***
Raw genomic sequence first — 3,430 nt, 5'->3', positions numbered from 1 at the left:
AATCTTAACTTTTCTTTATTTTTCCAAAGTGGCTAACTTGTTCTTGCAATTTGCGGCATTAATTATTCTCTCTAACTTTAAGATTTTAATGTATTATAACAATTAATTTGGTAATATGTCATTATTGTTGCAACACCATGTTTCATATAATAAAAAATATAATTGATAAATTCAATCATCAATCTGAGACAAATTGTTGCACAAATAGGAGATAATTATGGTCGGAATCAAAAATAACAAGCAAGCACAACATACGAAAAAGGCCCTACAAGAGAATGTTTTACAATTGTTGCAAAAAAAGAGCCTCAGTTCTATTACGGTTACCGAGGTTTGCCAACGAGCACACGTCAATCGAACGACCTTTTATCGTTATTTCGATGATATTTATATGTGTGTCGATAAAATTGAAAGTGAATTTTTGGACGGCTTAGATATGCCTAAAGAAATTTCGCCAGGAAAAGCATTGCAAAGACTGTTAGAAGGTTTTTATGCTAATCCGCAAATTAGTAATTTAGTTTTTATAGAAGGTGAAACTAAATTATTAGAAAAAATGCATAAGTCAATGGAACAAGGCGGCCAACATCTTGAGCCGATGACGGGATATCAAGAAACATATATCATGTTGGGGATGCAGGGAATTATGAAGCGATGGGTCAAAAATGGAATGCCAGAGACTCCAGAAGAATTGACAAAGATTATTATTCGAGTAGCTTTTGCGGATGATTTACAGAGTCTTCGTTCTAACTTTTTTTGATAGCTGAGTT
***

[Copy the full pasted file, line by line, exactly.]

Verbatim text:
Raw genomic sequence first — 3,430 nt, 5'->3', positions numbered from 1 at the left:
AATCTTAACTTTTCTTTATTTTTCCAAAGTGGCTAACTTGTTCTTGCAATTTGCGGCATTAATTATTCTCTCTAACTTTAAGATTTTAATGTATTATAACAATTAATTTGGTAATATGTCATTATTGTTGCAACACCATGTTTCATATAATAAAAAATATAATTGATAAATTCAATCATCAATCTGAGACAAATTGTTGCACAAATAGGAGATAATTATGGTCGGAATCAAAAATAACAAGCAAGCACAACATACGAAAAAGGCCCTACAAGAGAATGTTTTACAATTGTTGCAAAAAAAGAGCCTCAGTTCTATTACGGTTACCGAGGTTTGCCAACGAGCACACGTCAATCGAACGACCTTTTATCGTTATTTCGATGATATTTATATGTGTGTCGATAAAATTGAAAGTGAATTTTTGGACGGCTTAGATATGCCTAAAGAAATTTCGCCAGGAAAAGCATTGCAAAGACTGTTAGAAGGTTTTTATGCTAATCCGCAAATTAGTAATTTAGTTTTTATAGAAGGTGAAACTAAATTATTAGAAAAAATGCATAAGTCAATGGAACAAGGCGGCCAACATCTTGAGCCGATGACGGGATATCAAGAAACATATATCATGTTGGGGATGCAGGGAATTATGAAGCGATGGGTCAAAAATGGAATGCCAGAGACTCCAGAAGAATTGACAAAGATTATTATTCGAGTAGCTTTTGCGGATGATTTACAGAGTCTTCGTTCTAACTTTTTTTGATAGCTGAGTT